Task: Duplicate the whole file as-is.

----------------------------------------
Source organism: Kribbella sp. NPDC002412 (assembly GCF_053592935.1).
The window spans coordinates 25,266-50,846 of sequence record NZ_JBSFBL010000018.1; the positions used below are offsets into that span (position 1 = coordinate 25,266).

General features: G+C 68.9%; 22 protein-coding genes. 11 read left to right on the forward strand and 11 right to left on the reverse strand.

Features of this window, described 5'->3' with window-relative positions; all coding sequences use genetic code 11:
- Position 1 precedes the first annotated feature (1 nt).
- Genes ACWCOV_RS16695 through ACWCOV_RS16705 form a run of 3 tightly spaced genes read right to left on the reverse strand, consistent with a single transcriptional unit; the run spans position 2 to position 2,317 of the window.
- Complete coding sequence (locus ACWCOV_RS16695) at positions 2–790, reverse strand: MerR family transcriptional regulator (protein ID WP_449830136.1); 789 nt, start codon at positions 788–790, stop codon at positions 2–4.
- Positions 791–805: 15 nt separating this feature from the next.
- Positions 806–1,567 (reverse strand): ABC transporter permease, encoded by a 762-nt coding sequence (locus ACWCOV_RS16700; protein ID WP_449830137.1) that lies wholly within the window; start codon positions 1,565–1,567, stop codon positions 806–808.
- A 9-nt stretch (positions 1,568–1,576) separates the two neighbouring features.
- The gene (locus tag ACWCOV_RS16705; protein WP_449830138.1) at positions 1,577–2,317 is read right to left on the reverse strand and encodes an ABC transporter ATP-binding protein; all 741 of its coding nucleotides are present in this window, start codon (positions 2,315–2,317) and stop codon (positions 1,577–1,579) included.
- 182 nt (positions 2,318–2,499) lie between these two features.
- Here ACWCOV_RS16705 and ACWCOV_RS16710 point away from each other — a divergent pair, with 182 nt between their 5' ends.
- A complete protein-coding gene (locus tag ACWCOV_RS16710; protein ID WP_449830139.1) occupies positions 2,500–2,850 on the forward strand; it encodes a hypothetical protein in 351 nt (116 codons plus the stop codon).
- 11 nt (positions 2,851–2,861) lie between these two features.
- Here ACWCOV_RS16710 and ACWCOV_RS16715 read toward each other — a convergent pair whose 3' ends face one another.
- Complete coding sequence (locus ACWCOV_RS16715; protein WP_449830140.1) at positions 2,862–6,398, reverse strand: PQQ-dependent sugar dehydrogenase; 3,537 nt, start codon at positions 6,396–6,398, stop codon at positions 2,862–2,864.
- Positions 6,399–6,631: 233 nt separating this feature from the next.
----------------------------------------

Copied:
Source organism: Kribbella sp. NPDC002412 (assembly GCF_053592935.1).
The window spans coordinates 25,266-50,846 of sequence record NZ_JBSFBL010000018.1; the positions used below are offsets into that span (position 1 = coordinate 25,266).

General features: G+C 68.9%; 22 protein-coding genes. 11 read left to right on the forward strand and 11 right to left on the reverse strand.

Features of this window, described 5'->3' with window-relative positions; all coding sequences use genetic code 11:
- Position 1 precedes the first annotated feature (1 nt).
- Genes ACWCOV_RS16695 through ACWCOV_RS16705 form a run of 3 tightly spaced genes read right to left on the reverse strand, consistent with a single transcriptional unit; the run spans position 2 to position 2,317 of the window.
- Complete coding sequence (locus ACWCOV_RS16695) at positions 2–790, reverse strand: MerR family transcriptional regulator (protein ID WP_449830136.1); 789 nt, start codon at positions 788–790, stop codon at positions 2–4.
- Positions 791–805: 15 nt separating this feature from the next.
- Positions 806–1,567 (reverse strand): ABC transporter permease, encoded by a 762-nt coding sequence (locus ACWCOV_RS16700; protein ID WP_449830137.1) that lies wholly within the window; start codon positions 1,565–1,567, stop codon positions 806–808.
- A 9-nt stretch (positions 1,568–1,576) separates the two neighbouring features.
- The gene (locus tag ACWCOV_RS16705; protein WP_449830138.1) at positions 1,577–2,317 is read right to left on the reverse strand and encodes an ABC transporter ATP-binding protein; all 741 of its coding nucleotides are present in this window, start codon (positions 2,315–2,317) and stop codon (positions 1,577–1,579) included.
- 182 nt (positions 2,318–2,499) lie between these two features.
- Here ACWCOV_RS16705 and ACWCOV_RS16710 point away from each other — a divergent pair, with 182 nt between their 5' ends.
- A complete protein-coding gene (locus tag ACWCOV_RS16710; protein ID WP_449830139.1) occupies positions 2,500–2,850 on the forward strand; it encodes a hypothetical protein in 351 nt (116 codons plus the stop codon).
- 11 nt (positions 2,851–2,861) lie between these two features.
- Here ACWCOV_RS16710 and ACWCOV_RS16715 read toward each other — a convergent pair whose 3' ends face one another.
- Complete coding sequence (locus ACWCOV_RS16715; protein WP_449830140.1) at positions 2,862–6,398, reverse strand: PQQ-dependent sugar dehydrogenase; 3,537 nt, start codon at positions 6,396–6,398, stop codon at positions 2,862–2,864.
- Positions 6,399–6,631: 233 nt separating this feature from the next.